A recent snippet on GardenDrum got me to thinking about flowering and fruit set. Working in a nursery, I often see gardeners who are successfully promoting vegetative growth, but whose plants don’t flower or, if they do, don’t set fruit.
As the article above suggests, a host of complex biochemical interactions occur inside the plant to induce both flowering and fruit set but alas, a couple of university plant biochemistry subjects several decades ago don’t give me the depth of knowledge to discuss those complexities! However, in my experience, poor flowering and fruit set in the home garden are usually caused by just a few specific – and more straightforward – reasons.
1. No or few flower buds or flowers develop
There can be many reasons for this but, in my region and climate, three are the most common:
i. Too little sunlight/too much shade: Plants require a certain minimum number of sunlight hours to induce flower bud formation, and this amount varies with species, and even with different cultivars or varieties of the same species. And it’s not only the light provided by sunlight, but its heat that has an effect, which is why there can be differences depending on whether the sunlight is morning or afternoon, or in summer or winter. Day (or night) length also has an impact. Most garden books recommend that vegetables require a minimum of six hours direct sun daily, but it’s possible to harvest modest but worthwhile crops with less than that, though fewer flowers – and hence fruit – are produced. Of course, everything else – soil fertility, moisture etc. – needs to be ideal in this situation.
Shade can also be dense/solid, such as that cast by buildings and fences, or dappled/filtered, such as that cast by other plants. In summer when the sun is high, a certain amount of sun often reaches the southern side of fences, but the same site is shaded all winter. Conversely, you can often grow vegetables in winter below deciduous trees when they’re dormant, but not in summer when the trees are in full leaf and roots are actively sucking moisture and nutrients from the soil. It also varies with species – my red and white currant bushes and medlar flower and fruit happily in dappled shade without any direct sun at all, but so far the white sapote, while growing vigorously, has produced almost no blooms or fruit. Amount and seasonal changes in sunlight are essential considerations in the design of any productive garden.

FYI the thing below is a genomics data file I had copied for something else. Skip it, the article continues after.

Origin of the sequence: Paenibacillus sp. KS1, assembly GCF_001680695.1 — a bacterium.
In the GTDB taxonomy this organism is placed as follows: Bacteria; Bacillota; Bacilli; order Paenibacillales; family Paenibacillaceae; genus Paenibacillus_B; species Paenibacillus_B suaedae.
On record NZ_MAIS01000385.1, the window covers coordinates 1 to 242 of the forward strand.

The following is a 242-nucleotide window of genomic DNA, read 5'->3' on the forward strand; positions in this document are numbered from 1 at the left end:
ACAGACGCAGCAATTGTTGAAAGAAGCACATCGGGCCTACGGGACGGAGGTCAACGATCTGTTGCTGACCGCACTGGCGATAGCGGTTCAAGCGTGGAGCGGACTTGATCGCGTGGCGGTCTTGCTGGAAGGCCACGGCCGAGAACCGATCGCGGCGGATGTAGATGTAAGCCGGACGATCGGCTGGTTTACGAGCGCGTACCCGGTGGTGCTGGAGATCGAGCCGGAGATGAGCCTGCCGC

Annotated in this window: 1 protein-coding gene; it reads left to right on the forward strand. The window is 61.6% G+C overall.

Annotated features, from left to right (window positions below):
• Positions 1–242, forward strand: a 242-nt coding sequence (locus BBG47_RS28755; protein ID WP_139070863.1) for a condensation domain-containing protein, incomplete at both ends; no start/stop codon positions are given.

Although flavour is less intense than when grown in sun, leaf crops such as lettuce, silverbeet, spinach, rhubarb and leafy herbs (chives, basil, dill, coriander, parsley, watercress) will often succeed in shade.
ii. Nutrient imbalances, notably too much nitrogen. Improving soil with plenty of organic manures and composts produces rich, friable soil… but you can end up with lush plants with plenty of vegetative growth, but no flowers.
I’ve always believed (and experienced) that potassium redresses the imbalance and stimulates flowering but this interesting article disagrees (the other pages on Dr Adam Dimech’s website are equally fascinating). Once again, the biochemistry is complex, although the author acknowledges that potassium may affect flowering indirectly by promoting overall plant health. If it’s a myth, it’s an all-pervasive one, still taught in universities and horticulture courses (which does not necessarily prove anything one way or the other!). I’d very much like to see the peer-reviewed, controlled scientific studies that show that potash has NO effect on flowering to which Dr Dimech refers – in the meantime, I’ll keep an open mind. The author does suggest that potassium can improve fruit set in some plants, and I have no doubt I’ve seen it improve my crops of bush currants and tomatoes. You can add potash in the form of soot, sulphate of potash, liquid fertilisers such as Thrive Flower and Fruit and Manutec Bloom Booster, and certain seaweed fertilisers or rock dusts; when buying the latter two, check the NPK ratio.